The original Alice Cooper band appears for their second shot on the album, and one of the undoubted highlights. “I’ll Bite Your Face Off” is a sleazy slice of gutter level rock and roll that harks back to the days of “Killers” and “Love It To Death”. The Rolling Stones have been trying desperately to write a riff as irresistible as this for the last 30 years and failed…give the Cooper band a few days in the studio and look what happens!!!

No sooner have you showered off the grime from the sleazy onslaught than Alice hits us with one of the most bizarre and left field tracks on the album. “Disco Bloodbath Boogie Fever” is, as the title suggests, a disco infused up tempo piece of frippery that sees Alice throwing his tongue round some hip hop style wordplay. It’s an unusual move for sure and bound to divide opinion but the track is saved by a guest appearance from John 5 who delivers an incendiary guitar solo over a balls out thrash to the conclusion. Whatever people may think of this track it proves that Alice isn’t prepared to play safe and if pushed into a corner will come out fighting.
Alice continues to confound expectations as he parties on down with a bunch of surfing zombies…presumably they are the victims of the disco bloodbath and what better way to recover than going for a surf and beach party. Keep up folks, this is a nightmare after all, it isn’t meant to make perfect sense!!! Alice intended this to be a homage to the Beach Boys but once it’s been rocked up it has more than a little Ramones in its blood. Imagine Alice jamming with Johnny and the brudders whilst Brian Wilson and the guys sing pitch perfect harmonies…you’re imagining that right? It works doesn’t it!!!

Now, in the mid 70’s Alice gained notoriety amongst the rock fraternity but widespread recognition for his ballads. “Only Women Bleed”, “I never Cry” and “You And Me” were all smash hits back in the day and it seems Alice and writing partner of the time Dick Wagner kept a little something in the back pocket for a moment such as this. Originally written back in the 70’s, “Something To Remember Me By” never saw the light of day as Alice didn’t feel he could do it justice…but now he can. The track is as vital and heart warming as any ballad he’s ever done in the past and proves that some things are worth waiting for. Ezrin’s lush orchestration takes us right back to when Alice was storming the mainstream airwaves…and should be again.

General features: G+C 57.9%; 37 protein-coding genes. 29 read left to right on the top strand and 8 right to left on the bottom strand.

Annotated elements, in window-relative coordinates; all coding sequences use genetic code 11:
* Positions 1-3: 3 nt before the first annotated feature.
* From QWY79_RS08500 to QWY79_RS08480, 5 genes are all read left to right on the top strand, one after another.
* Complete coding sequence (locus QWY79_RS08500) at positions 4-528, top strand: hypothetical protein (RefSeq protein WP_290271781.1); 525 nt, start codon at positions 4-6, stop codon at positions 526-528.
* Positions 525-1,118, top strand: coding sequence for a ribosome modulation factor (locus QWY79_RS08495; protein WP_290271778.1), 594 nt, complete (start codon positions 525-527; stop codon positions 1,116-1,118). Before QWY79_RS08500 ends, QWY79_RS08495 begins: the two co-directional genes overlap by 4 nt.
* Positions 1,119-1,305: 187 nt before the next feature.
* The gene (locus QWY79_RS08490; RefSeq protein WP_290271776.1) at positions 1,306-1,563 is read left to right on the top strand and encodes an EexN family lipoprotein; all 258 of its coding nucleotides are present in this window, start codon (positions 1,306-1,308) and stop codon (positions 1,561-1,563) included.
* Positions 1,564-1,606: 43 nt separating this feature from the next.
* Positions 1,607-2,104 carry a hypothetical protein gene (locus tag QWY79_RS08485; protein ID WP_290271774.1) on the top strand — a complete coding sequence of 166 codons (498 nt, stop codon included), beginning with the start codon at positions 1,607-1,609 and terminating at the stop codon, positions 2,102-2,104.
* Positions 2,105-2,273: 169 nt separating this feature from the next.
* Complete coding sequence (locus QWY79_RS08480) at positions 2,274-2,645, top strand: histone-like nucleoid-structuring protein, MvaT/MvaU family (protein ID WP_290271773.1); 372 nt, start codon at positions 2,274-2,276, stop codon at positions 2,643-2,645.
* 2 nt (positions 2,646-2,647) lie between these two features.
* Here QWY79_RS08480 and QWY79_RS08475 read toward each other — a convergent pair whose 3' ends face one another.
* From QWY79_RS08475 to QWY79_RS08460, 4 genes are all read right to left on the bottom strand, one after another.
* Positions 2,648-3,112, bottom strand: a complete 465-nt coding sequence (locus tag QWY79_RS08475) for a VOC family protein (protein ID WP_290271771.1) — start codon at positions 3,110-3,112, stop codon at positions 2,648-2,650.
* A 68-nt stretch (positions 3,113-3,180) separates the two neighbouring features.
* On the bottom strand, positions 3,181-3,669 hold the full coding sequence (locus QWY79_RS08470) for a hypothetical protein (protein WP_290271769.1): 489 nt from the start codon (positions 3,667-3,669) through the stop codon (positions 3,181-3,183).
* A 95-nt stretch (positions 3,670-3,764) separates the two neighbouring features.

The original Cooper band make their third and final appearance on the dark and deceptively heavy “When hell Comes Home”. Riding on a riff that Sabbath would have been proud of it shows that there is still plenty of life in the old dogs yet and they’re still capable of sending a frosty shiver down the spine in this tale of alcoholic spousal abuse, you see folks, it ain’t all fantasy in Alice land..

And so, in his journey through the Underworld, Alice meets a chick…and she is hot!!! “What Baby Wants” is a slick pop rocker that would have been a huge hit if it had followed “Poison” into the charts. The fact that Alice has drafted in bratty electro pop diva Ke$ha to join him on the track also shows that he is fully aware of the current musical climate as well as being able to spot talent where none of the rest of us can. Playing the Devil to Alice’s victim Ke$ha nails a performance that drips with seduction while Alice desperately tries to control his libido and retain his soul.

In an album full of left field twists, Alice delivers yet another on “I Gotta Get Out Of Here” co-written with Patterson Hood from Drive By Truckers and featuring country legend Vince Gill on guitar, this is a prime piece of rolling Americana. The genius stroke appears half way through with a chorus of heavenly voices that repeatedly ask Alice “what part of dead don’t you get”. What do you know, it seems that Alice isn’t really in a nightmare after all but has died and gone to Hell…or has he? The question is never fully answered and doesn’t need to be…maybe not until the third instalment!!!

And so we come to the rousing conclusion. “Underture” is an audacious piece that pulls themes from the 1975 original though the title track, “Steven”, “Devil’s Food”, “Only Women Bleed” to name but four and mixes them up with themes from the new work such as “Ghouls Gone Wild” and “Something To Remember Me By” to create an orchestrated instrumental denouement that puts a lid on the album in the only way it could possibly be finished.

Welcome 2 My Nightmare is a wild ride. Alice and his newfound partnership with Bob Ezrin have succeeded in pulling out all the stops to create an album that stands as Alice’s best work in at least 30 years…in fact make that 36 years since the original album came out. It’s as big, bold and brash as it is subtle and proves that Alice need no longer just be remembered by the younger generation for “Poison” and that for the older generation, he is still the master of the bizarre. Alice, we’re not worthy!!!


--Ollie